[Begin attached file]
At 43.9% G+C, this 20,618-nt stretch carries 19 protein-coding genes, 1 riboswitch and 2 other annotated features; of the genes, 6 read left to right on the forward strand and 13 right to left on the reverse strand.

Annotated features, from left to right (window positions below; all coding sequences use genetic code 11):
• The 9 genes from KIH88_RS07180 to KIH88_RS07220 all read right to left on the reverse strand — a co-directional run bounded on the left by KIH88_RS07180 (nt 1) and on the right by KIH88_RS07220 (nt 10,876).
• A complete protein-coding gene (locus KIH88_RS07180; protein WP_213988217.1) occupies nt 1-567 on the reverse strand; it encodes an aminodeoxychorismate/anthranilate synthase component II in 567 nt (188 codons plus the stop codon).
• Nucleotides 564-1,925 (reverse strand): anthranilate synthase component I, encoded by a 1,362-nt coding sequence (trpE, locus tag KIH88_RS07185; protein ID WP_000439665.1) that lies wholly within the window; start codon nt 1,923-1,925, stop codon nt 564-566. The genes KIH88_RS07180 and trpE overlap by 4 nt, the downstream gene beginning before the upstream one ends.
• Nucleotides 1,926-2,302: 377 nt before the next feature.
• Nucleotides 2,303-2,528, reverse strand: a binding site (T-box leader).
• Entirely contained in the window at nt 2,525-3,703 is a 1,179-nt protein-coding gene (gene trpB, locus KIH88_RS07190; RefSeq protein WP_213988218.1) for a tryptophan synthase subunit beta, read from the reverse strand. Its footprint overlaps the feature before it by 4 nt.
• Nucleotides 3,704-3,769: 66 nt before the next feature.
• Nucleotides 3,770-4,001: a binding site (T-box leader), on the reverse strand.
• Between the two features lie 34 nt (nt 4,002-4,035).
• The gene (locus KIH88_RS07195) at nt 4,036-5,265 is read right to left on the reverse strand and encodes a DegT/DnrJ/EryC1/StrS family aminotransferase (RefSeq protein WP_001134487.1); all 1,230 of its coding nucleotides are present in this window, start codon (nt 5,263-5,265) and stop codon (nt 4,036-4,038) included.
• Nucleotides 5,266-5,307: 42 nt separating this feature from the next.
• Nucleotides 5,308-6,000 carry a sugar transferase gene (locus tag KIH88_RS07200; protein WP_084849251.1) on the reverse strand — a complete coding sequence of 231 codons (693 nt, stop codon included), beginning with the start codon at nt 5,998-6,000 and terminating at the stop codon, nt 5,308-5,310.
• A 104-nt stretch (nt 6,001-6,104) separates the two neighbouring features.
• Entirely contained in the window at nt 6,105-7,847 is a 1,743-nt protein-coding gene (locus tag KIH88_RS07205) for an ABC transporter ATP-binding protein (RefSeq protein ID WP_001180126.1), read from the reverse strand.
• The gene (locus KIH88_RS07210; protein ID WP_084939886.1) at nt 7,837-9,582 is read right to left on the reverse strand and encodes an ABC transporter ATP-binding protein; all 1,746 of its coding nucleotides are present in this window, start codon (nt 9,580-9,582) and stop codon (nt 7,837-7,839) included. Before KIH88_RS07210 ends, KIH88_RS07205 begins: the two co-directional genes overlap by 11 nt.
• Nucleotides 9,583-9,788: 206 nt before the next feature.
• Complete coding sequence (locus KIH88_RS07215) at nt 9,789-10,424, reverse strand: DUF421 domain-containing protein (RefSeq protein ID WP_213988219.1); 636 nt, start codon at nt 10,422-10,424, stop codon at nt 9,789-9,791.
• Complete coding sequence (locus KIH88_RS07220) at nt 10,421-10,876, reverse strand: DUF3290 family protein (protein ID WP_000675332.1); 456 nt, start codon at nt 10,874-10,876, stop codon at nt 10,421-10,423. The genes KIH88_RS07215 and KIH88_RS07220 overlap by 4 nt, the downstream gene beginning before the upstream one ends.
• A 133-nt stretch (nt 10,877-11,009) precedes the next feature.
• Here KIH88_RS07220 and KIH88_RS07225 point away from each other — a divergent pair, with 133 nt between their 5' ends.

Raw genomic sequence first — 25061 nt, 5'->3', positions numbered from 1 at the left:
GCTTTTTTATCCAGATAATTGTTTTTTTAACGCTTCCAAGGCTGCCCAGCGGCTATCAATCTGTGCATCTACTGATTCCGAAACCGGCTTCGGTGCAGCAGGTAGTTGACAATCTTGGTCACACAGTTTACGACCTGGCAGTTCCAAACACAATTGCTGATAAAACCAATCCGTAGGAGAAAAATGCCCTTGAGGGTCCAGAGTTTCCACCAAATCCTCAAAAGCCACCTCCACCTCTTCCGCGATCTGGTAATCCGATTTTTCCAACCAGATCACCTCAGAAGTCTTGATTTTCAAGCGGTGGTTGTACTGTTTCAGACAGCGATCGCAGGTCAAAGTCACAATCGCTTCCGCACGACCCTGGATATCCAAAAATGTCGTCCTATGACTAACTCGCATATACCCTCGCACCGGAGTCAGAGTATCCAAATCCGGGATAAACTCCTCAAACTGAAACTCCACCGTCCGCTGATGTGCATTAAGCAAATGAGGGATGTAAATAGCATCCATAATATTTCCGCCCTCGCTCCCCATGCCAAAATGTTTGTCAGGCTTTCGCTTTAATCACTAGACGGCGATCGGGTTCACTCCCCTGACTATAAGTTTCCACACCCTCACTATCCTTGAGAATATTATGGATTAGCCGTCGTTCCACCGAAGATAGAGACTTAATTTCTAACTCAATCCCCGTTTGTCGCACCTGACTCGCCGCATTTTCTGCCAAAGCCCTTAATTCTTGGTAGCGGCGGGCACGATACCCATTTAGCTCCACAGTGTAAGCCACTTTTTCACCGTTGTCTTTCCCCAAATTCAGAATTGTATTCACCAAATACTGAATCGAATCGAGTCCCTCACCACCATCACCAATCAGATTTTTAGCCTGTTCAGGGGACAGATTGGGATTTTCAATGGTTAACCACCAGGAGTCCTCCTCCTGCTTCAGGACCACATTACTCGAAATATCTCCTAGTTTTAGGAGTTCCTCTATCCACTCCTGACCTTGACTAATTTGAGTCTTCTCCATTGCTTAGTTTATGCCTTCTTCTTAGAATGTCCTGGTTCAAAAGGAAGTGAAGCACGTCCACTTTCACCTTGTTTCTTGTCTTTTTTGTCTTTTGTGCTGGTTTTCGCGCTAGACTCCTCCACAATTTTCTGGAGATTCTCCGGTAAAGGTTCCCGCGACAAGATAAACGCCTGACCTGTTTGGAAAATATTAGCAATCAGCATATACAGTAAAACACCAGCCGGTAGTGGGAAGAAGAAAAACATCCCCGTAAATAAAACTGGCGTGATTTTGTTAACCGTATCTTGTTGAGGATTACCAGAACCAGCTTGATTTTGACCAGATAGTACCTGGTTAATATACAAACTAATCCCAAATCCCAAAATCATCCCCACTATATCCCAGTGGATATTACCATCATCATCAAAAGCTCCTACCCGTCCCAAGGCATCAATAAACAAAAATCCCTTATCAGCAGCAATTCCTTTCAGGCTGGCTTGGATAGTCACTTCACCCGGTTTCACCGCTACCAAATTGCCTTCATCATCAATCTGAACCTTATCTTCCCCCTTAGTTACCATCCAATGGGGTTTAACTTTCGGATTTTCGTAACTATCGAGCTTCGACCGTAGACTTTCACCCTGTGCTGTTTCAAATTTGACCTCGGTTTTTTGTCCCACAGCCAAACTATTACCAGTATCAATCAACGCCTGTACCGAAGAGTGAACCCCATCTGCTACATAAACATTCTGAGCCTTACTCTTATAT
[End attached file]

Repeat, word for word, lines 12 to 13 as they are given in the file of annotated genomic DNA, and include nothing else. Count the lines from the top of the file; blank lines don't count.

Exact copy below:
• The gene (locus KIH88_RS07195) at nt 4,036-5,265 is read right to left on the reverse strand and encodes a DegT/DnrJ/EryC1/StrS family aminotransferase (RefSeq protein WP_001134487.1); all 1,230 of its coding nucleotides are present in this window, start codon (nt 5,263-5,265) and stop codon (nt 4,036-4,038) included.
• Nucleotides 5,266-5,307: 42 nt separating this feature from the next.